Design Patterns

Design Patterns can be defined as time tested solutions to recurring software design problems. The concept of Design Patterns comes from the construction and engineering fields. Engineers came to the realization that for a particular class of problem there was frequently an eloquent solution could be applied time and time again. The same principal holds true for software development. By applying Design Patterns to software development problems you can help improve understanding and comprehension of a complex system across the development team. Design Patterns also help to create more reusable and flexible code.

As you can see, there are many techniques which can be applied to the software development process to help insure project success. Over the next few weeks and months I hope to touch on more of these issues. In particular, I plan on a high level review of Development Methodologies, requirements gathering, and lots of details on the various UML diagrams. If there is anything in particular you would like to see covered please leave a comment.

Comments on: "Why So Many Software Projects Fail and What You Can Do About It" (5)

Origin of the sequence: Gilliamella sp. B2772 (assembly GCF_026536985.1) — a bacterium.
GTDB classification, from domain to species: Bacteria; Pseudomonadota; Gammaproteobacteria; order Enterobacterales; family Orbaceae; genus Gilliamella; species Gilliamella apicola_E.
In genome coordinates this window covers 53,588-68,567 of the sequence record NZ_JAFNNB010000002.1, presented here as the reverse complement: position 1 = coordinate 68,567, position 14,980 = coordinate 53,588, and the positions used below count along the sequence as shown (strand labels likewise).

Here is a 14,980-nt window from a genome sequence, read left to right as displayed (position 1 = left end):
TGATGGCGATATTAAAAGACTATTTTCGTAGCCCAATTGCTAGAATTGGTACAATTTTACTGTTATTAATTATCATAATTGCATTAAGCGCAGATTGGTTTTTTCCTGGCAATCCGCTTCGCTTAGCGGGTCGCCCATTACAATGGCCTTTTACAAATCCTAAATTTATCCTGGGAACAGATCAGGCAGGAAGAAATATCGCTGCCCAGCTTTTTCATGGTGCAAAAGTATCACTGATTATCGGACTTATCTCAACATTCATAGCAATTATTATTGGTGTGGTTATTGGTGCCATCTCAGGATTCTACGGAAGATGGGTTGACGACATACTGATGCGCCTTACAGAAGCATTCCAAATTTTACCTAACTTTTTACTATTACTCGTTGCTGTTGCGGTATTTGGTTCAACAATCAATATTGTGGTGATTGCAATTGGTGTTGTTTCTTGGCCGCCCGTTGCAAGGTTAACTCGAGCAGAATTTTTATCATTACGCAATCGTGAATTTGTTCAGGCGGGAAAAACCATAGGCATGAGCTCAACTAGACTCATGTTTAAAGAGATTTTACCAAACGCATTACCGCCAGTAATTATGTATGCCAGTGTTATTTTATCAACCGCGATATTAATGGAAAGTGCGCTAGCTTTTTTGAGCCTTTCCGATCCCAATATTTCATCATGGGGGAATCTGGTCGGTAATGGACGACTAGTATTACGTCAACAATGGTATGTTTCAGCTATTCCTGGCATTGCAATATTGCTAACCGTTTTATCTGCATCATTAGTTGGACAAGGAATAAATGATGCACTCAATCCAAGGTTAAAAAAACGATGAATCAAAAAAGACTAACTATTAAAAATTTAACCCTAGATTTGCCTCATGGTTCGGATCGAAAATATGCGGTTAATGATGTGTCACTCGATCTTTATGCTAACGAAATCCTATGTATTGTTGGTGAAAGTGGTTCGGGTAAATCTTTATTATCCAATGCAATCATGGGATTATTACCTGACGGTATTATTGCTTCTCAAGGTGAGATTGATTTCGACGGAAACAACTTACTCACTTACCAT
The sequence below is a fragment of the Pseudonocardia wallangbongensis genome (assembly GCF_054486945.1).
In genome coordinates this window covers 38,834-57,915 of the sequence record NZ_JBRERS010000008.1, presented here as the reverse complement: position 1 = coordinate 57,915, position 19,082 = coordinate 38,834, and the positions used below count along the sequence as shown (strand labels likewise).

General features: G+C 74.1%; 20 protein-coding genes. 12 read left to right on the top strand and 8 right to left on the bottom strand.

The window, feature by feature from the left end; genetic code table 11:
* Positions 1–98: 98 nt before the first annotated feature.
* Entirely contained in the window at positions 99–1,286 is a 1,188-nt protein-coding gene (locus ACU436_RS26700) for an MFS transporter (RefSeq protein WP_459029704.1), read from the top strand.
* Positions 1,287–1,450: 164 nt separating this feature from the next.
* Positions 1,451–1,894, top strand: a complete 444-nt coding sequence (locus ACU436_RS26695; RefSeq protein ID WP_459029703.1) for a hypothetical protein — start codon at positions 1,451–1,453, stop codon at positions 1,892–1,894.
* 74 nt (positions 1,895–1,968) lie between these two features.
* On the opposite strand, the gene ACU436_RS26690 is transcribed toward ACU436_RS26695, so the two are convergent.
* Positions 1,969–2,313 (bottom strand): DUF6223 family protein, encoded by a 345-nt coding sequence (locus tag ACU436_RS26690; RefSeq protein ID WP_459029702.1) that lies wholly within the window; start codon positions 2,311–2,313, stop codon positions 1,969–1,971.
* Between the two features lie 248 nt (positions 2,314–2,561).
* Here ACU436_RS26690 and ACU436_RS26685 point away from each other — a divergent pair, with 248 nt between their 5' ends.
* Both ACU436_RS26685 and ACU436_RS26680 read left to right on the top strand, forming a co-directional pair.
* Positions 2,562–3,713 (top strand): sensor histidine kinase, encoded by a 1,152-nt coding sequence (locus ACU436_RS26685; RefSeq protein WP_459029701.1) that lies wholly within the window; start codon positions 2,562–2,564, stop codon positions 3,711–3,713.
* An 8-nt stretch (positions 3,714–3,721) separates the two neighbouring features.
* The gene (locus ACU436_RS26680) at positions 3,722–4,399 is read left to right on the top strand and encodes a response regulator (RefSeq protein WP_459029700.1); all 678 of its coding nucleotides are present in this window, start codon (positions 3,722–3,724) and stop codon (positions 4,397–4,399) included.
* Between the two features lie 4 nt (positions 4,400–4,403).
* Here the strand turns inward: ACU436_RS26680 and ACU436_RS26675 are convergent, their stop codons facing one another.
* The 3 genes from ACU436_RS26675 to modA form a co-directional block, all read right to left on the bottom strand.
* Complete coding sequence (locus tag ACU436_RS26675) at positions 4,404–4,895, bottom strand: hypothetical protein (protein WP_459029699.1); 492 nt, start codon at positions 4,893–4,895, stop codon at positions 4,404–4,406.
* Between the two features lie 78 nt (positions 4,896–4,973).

1. Practical and/or real-world applications of UML in sample/real projects.


  2. Doug Hughes said:

    That’s the plan. You might want to check out this article.


  3. Chris Ashe said:

    Is there any further progress on this? I have a team that needs to get up to speed on OO and UML as it relates to CF.

    Warm regards,



  4. Doug Hughes said:

    Chris – To be honest, things have taken a bit of a turn for me. I’ve become quite busy and taken up working on an open source project. It’s still a big interest of mine though.

    If this was a failure, I think I’d file it under “Unrealism”. 😉


  5. Vijay Kumar said:

    I believe that timely un-availablity of reusable code and libraries is one of the major thing that contributes to a project failure. This is caused because the requirements are not understood propoerly, and also the staff collecting the requirements does not have adequate knowledge and strength and lacks experience.